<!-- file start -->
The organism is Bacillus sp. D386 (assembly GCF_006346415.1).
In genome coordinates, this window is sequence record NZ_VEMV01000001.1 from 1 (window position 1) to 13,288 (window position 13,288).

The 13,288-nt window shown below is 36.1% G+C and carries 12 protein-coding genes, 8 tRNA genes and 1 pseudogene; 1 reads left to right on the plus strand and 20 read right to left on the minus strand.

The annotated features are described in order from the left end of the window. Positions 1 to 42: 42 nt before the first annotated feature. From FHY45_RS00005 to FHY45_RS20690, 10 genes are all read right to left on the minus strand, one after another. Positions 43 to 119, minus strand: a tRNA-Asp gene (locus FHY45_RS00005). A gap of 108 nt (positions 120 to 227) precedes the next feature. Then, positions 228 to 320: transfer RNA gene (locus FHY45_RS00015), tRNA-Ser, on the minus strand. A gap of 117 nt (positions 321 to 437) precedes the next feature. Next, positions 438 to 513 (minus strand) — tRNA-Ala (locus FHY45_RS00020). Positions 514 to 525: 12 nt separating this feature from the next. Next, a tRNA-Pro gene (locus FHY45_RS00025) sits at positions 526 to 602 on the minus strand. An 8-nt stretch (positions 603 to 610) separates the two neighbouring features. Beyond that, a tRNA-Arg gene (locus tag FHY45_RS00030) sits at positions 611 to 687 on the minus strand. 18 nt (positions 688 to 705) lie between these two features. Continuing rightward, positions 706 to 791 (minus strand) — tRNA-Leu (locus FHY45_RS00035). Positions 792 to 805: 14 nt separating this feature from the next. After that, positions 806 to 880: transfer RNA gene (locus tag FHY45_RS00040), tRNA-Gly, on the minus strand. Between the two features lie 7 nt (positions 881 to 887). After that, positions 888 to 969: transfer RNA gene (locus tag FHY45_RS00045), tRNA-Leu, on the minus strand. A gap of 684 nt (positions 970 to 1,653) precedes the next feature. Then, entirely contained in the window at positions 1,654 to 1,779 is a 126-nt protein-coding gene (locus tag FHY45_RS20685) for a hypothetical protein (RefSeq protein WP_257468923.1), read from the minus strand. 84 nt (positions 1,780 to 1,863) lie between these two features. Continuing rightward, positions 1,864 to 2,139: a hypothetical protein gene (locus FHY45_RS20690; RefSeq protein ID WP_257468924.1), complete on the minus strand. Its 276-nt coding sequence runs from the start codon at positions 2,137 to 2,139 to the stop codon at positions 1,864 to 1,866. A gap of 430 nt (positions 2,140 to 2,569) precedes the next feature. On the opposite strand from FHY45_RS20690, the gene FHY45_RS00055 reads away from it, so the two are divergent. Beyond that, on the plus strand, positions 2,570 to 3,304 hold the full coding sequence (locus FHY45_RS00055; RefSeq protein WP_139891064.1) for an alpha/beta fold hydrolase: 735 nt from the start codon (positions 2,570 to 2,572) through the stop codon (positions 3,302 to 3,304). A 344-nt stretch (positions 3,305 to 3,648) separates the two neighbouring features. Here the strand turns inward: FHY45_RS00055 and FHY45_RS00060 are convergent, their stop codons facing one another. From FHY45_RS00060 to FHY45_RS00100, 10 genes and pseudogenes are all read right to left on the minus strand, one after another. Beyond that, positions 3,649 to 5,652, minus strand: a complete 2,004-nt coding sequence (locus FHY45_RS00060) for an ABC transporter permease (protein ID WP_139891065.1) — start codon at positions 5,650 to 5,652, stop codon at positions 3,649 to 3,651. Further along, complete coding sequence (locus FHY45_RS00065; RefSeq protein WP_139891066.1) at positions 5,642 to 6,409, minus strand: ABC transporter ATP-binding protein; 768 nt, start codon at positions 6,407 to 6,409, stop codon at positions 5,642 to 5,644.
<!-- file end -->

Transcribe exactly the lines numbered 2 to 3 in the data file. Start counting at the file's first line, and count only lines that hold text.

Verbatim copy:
In genome coordinates, this window is sequence record NZ_VEMV01000001.1 from 1 (window position 1) to 13,288 (window position 13,288).

The 13,288-nt window shown below is 36.1% G+C and carries 12 protein-coding genes, 8 tRNA genes and 1 pseudogene; 1 reads left to right on the plus strand and 20 read right to left on the minus strand.